Nanoparticles Rip Hydrogen From Water

Hydrogen fuel is promising, and while there’s plenty of hydrogen in the air and water, the problem is extracting it. Researchers have developed a way to use aluminum nanoparticles to rip hydrogen out of water with no additional energy input. It does, however, require gallium to enable the reaction. The reaction isn’t unknown (see the video below), but the new research has some interesting twists.

Aluminum, of course, is cheap and plentiful. Gallium, not so much, but the process allows recovery and reuse of the gallium, so that makes it more cost-effective. There is a patent pending for the process and — of course — the real trick is making the aluminum nanoparticles. But if you have that, this is a simple way to extract hydrogen from water with no extra energy and at room temperature. Since the reaction of creating aluminum oxide and releasing hydrogen with gallium is pretty well-known, it appears the real research here is determining the optimal properties of the aluminum and the ratio of aluminum to gallium.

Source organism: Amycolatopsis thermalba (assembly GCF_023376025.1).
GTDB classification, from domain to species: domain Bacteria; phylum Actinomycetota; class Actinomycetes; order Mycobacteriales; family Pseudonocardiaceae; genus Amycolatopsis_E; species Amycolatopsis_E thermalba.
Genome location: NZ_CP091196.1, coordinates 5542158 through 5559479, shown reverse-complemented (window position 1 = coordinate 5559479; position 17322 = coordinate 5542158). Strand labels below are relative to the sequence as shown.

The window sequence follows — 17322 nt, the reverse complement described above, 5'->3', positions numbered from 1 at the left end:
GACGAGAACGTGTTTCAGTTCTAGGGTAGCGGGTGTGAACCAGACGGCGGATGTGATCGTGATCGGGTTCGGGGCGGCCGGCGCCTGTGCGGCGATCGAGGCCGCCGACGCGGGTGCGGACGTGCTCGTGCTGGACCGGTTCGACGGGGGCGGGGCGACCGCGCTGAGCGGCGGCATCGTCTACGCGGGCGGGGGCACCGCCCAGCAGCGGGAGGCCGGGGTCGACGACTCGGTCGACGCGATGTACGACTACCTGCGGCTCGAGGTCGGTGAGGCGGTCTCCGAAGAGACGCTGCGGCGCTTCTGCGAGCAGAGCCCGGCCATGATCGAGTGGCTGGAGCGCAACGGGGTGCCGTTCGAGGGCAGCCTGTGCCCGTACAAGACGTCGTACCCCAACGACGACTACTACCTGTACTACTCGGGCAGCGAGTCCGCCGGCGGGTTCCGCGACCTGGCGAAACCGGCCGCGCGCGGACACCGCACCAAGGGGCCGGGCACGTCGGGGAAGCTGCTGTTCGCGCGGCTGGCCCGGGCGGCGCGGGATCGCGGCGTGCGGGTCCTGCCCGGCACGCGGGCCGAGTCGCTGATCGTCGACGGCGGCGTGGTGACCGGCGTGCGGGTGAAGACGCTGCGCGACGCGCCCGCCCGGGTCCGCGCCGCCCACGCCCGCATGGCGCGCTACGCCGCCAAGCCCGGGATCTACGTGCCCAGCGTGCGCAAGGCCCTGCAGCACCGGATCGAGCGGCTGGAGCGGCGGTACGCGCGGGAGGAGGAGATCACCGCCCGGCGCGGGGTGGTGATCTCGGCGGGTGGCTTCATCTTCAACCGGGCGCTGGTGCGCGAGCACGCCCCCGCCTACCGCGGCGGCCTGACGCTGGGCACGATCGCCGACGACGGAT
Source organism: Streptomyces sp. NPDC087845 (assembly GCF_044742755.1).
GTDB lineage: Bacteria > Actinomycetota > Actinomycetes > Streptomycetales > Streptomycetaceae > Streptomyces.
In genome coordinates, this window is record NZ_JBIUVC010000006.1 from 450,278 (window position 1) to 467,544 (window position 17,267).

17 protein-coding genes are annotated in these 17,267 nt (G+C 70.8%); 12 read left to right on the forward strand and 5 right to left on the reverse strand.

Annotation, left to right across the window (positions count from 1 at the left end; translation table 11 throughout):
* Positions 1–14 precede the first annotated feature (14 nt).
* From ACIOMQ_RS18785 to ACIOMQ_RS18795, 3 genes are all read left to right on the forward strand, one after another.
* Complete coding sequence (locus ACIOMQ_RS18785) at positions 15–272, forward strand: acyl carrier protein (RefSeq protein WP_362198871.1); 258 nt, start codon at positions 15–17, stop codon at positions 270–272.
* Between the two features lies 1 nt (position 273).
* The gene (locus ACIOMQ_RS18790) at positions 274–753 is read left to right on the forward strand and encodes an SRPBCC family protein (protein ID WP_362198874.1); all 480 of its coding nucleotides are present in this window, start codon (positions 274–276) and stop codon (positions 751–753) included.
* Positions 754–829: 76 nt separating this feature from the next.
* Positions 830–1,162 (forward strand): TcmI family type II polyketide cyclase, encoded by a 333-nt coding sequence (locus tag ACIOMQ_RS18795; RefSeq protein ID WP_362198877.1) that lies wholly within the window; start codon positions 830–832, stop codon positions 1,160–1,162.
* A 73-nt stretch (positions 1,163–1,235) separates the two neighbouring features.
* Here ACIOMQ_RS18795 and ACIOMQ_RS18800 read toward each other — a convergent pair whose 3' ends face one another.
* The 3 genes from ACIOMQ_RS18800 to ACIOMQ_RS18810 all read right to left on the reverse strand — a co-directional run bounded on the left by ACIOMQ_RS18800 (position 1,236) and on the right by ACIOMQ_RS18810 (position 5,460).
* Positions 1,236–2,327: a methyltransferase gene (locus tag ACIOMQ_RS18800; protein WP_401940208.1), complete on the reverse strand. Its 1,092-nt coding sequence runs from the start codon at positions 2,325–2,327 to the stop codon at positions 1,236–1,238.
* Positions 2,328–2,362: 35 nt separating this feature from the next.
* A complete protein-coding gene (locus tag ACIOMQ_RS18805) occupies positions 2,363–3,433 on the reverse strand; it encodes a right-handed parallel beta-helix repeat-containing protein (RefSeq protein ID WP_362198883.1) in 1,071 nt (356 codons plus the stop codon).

While gallium isn’t a common item around the typical hacker’s workshop — unless you count the stuff bound up in semiconductors — it isn’t that expensive and it is relatively easy to handle. Hydrogen, though, not so much — so if you do decide to use this method to produce hydrogen, be careful!

We’ve seen gallium robots and even an antenna. So if you do get some of the liquid metal, there are plenty of experiments to try.

38 thoughts on “Nanoparticles Rip Hydrogen From Water

  1. “There is a patent pending for the process and — of course — the real trick is making the aluminum nanoparticles. But if you have that, this is a simple way to”

    No, the process shown here *creates* the aluminum nanoparticles. They literally used off-the-shelf aluminum foil. From the supermarket.